Any know where this comes from? It seems to be somehow derived from the ‘gangsta’/hip-hop culture, and it seems to have nuances beyond the simplicity of the words. An example is in [sub]Freaky Friday which I went to see with a friend and her 6-year-old[/sub] where the teen-in-mom’s-body says it, so we remember who she really is.
My memory tells me that military men were using this most of my life. Have a vague idea it became popular in Vietnam - but perhaps it was used in a movie and then soldiers started using it.
Does my memory lie? Couldn’t tell you.
Can’t find any worthwhile refrences to support this.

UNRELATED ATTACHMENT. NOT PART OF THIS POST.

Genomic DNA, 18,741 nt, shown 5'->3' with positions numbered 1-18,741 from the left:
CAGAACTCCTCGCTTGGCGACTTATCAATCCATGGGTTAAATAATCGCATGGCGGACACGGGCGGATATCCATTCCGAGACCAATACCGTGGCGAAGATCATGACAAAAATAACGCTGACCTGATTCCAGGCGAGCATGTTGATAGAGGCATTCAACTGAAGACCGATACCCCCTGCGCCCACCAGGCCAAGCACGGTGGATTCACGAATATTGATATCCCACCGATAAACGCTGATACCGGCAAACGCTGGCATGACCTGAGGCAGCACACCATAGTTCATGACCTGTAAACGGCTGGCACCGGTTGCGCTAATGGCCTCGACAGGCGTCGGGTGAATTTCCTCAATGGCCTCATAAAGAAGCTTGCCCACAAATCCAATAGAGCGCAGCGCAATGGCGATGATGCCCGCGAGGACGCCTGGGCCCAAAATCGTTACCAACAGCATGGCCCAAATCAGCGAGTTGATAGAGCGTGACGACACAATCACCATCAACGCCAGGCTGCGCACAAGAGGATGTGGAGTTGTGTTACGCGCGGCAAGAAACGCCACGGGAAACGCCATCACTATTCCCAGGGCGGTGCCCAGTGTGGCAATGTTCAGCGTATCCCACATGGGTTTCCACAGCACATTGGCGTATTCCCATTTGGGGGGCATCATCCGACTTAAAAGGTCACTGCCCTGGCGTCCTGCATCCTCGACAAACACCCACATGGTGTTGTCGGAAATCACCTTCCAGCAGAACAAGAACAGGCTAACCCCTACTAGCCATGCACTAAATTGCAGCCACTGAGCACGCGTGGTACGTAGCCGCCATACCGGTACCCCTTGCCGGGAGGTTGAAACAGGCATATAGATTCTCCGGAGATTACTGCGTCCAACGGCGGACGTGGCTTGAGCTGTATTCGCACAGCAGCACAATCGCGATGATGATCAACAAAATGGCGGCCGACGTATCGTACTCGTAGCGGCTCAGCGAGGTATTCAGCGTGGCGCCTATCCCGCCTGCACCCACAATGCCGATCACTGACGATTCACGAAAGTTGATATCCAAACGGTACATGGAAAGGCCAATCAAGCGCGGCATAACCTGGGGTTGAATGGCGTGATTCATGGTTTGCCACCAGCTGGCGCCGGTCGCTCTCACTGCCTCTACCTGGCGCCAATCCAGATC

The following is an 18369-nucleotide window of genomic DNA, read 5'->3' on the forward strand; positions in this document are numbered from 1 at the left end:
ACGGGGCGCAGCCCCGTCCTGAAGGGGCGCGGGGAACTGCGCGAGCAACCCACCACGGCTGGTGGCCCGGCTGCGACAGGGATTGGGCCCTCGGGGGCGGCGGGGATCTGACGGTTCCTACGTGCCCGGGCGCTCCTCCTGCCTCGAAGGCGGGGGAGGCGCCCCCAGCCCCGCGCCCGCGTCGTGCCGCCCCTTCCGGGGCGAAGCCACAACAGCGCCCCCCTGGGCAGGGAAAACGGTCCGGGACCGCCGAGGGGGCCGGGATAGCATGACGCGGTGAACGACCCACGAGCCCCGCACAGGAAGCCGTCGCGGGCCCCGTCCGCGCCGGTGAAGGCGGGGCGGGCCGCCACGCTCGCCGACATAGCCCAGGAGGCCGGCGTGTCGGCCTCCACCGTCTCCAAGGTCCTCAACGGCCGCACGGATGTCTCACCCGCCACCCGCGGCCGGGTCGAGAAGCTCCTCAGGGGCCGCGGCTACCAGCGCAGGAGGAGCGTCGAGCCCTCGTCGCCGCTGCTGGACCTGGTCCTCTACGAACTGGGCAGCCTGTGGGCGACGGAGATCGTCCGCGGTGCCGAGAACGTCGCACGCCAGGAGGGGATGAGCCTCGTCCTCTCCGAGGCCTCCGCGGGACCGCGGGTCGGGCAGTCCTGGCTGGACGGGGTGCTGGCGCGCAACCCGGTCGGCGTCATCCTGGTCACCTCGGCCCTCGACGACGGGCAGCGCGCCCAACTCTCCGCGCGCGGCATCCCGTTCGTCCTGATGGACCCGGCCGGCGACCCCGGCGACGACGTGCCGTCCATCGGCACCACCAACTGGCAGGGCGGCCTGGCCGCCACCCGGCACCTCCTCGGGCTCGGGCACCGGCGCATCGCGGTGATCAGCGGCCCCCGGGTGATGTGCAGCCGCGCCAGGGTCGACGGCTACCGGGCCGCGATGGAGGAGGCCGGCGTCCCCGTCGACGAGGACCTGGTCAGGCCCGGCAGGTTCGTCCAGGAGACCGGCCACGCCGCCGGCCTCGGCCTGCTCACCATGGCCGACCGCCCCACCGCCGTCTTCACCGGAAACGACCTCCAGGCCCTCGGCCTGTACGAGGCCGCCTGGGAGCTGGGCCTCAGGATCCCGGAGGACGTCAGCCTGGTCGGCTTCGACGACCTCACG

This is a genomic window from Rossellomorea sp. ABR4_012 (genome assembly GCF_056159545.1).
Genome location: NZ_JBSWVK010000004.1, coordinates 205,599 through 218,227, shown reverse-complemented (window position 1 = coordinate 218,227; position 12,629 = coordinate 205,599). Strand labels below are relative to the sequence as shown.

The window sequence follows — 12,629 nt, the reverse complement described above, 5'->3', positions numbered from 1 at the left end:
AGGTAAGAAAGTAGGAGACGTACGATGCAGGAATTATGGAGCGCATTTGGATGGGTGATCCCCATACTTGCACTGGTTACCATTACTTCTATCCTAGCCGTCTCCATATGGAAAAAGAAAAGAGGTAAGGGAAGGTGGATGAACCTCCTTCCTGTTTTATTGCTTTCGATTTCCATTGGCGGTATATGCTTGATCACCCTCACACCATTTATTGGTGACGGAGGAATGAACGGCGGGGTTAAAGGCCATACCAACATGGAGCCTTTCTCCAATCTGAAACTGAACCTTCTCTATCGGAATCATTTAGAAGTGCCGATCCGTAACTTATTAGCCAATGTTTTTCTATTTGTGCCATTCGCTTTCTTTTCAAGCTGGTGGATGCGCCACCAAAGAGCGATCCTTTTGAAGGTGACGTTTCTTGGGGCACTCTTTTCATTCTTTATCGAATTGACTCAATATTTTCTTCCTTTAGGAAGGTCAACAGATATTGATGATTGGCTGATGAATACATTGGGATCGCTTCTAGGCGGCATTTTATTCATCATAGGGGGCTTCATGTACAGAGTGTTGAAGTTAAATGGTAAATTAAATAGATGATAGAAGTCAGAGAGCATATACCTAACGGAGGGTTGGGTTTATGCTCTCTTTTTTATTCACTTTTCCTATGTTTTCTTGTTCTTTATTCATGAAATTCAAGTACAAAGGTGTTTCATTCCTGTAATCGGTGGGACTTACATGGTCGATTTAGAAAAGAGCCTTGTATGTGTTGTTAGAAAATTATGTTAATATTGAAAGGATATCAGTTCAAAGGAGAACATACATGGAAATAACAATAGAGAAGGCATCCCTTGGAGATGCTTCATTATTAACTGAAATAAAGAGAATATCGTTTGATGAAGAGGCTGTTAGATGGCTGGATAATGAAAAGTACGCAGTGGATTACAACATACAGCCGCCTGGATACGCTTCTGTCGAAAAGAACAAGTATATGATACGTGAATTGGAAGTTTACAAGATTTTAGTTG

I’ve always associated it with action movies – bad action movies, written by bad writers who don’t realize that it sounds stilted and unnatural, unlike the elegant “Let’s do it!”
“This thing” is a Mafia term is certain contexts. “This thing of ours” being the most famous. But (supposedly) used in general to refer to objects, events, etc. to deliberately keeps things vague for “legal” purposes. So Tony Soprano uses such phrases.
But whether Hollywood has any clues whatsoever about “doing things” is questionable.
Thanks for the responses. The times when I’ve seen it used most are in movies about gangs; the “homeboys” are sitting in their car, loading up their “AKs”, about to go do a drive-by shooting: “Let’s do this thing.” I can imagine the use of it euphemistically to avoid incriminating themselves (do gang bangers even care?) and it does have sort of a menacing ring to it.